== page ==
Loading...

Sign up for LibraryThing to find out whether you'll like this book.

No current Talk conversations about this book.

» See also 4 mentions

Showing 5 of 5
This book completely captured my heart. One of my favourites for a long, long time. ( )
  emmy_of_spines | Sep 8, 2022 |
A gentle and charming ghost story set on the North Norfolk coast.

Anna is a lonely foster child, who feels very 'outside' the warm relationships of others. While convalescing on the Norfolk coast, she meets Marnie, also lonely and excluded, and the two become firm friends. There is a lovely sense of place with the marshes and the dunes. The explanations at the end come very thick and fast compared to the gentle pace of the rest of the book, and while they are a bit coincidental, they are satisfying. I think I will not walk down the staithe again without imagining Marnie, pale at the window! ( )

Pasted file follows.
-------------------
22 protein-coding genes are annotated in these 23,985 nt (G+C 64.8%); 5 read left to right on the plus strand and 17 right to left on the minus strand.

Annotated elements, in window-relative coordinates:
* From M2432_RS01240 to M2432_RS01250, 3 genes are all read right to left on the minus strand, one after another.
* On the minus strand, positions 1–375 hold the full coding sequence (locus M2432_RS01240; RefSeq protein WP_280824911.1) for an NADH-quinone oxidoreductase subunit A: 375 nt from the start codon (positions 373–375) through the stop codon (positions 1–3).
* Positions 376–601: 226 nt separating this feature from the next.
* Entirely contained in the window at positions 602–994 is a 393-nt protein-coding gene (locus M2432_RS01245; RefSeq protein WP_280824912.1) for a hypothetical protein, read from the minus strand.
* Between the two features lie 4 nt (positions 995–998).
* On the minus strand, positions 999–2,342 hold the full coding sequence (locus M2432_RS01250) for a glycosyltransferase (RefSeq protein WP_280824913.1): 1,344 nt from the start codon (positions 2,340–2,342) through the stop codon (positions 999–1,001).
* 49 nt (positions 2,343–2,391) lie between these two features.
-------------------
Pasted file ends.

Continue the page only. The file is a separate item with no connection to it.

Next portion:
atreic | Aug 19, 2020 |
”It was raining harder now and she was beginning to get wet, but it did not matter. She was warm inside. She turned and began running back along the dyke, thinking how strange it was—about being ‘inside’ or ‘outside’. It was nothing to do with there being other people, or whether you were ‘an only’, or one of a large family . . . she knew that now—it was something to do with how you were feeling inside yourself.”